Tap factory is now closed down, for clay tiles please check ‘Classic Tiles’ in E
Terracotta tiles are a porous material. The traditional impregnating fluid is boiled linseed oil. This soaks into the product, hardens, reduces porosity and generally enhances the colour and appearance of the tile. Linseed oil can be initially diluted with white spirits or used neat. You normally need to apply more than one coat. The number of coats can vary from tile to tile, so do not allow any excess to dry on the surface. If it looks like it is not soaking in do not assume that it will.Remove, disperse or thin with a cloth and/or white spirits.Dispose of oily rags carefully, they can combust.
Linseed oil on its own is not enough if you want a shiny look. In this case and often used indoors you will need several coats of wax as part of the installation process. Reapplications of this wax will depend on levels of traffic but the process can be simplified by using a liquid wax such as Terracotta Sealer.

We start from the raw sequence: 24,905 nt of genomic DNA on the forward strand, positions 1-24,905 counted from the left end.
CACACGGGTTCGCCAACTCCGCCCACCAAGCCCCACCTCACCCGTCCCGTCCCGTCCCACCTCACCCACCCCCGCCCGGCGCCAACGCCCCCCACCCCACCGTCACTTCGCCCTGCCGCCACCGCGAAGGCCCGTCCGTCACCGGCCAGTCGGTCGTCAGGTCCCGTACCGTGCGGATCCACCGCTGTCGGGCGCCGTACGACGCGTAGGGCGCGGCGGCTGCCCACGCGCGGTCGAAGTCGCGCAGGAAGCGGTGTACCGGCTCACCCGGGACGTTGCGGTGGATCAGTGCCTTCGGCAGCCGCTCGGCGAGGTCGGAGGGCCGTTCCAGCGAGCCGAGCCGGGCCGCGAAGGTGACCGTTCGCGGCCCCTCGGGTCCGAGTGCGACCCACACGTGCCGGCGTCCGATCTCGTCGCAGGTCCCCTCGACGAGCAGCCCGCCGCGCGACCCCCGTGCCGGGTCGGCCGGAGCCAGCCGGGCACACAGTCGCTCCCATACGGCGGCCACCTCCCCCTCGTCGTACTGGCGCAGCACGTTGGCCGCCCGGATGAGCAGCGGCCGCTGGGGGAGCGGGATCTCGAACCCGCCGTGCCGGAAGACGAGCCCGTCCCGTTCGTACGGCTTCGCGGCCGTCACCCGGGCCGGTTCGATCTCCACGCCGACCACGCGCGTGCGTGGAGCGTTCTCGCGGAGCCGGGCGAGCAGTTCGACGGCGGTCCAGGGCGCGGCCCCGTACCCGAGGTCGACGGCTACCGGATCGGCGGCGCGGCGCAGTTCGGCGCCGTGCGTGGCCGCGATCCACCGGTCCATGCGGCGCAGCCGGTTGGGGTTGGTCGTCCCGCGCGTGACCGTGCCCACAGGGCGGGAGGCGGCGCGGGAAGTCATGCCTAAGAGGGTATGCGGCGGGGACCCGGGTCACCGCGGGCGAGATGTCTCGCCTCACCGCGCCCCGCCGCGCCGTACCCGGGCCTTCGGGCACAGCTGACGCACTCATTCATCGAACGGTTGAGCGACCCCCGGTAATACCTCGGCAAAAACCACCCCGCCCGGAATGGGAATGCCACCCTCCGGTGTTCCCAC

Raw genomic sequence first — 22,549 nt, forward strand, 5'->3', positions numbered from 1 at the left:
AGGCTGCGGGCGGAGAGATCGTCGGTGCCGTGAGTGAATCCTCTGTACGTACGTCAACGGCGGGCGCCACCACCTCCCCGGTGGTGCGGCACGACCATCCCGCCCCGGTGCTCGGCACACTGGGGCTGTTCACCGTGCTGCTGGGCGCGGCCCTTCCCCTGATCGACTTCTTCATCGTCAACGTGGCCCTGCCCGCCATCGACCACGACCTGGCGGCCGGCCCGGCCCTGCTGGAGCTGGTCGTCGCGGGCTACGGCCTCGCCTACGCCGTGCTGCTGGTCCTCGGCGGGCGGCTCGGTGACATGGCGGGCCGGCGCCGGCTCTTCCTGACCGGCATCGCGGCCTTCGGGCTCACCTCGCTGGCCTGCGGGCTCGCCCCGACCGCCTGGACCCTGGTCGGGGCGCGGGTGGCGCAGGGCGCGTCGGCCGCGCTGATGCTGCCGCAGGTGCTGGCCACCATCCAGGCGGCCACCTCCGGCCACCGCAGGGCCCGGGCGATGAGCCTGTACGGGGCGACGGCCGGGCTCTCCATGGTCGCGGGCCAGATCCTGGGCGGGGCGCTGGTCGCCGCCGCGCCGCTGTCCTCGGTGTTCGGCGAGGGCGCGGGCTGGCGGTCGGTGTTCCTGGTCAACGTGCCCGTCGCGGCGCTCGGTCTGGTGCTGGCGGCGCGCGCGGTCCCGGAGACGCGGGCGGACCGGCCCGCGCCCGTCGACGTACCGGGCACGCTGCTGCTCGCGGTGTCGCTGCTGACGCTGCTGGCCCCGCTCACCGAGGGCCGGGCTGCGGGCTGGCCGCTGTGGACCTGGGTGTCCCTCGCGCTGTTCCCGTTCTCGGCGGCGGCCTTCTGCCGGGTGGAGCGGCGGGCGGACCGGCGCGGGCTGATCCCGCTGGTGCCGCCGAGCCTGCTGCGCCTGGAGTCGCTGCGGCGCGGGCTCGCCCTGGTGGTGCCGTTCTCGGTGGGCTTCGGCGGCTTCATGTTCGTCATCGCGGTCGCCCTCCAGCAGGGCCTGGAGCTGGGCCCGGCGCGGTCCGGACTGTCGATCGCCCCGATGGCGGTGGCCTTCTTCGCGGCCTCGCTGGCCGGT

Terracotta tiles & pavers are often soaked after production. This is to remove small pieces of mineral salt that otherwise might create ‘lime-pops’ on the surface.Tiles & Abel pavers are made this way and it may be necessary to clean off any salt residue from the surface first. So it is recommended to first lay the tiles untreated and wash of with water until all salt has come out! After this period you can now use a mixture of three (3) parts kerosene to one (1) part boiled linseed oil. Make sure you do not leave any linseed oil overnight or too long on top. It needs to be in the tile and not on top. So leave no oil left to dry ‘on’ the surface, a couple of coats of finishing wax are often applied to the surface and buffed to the desired shine.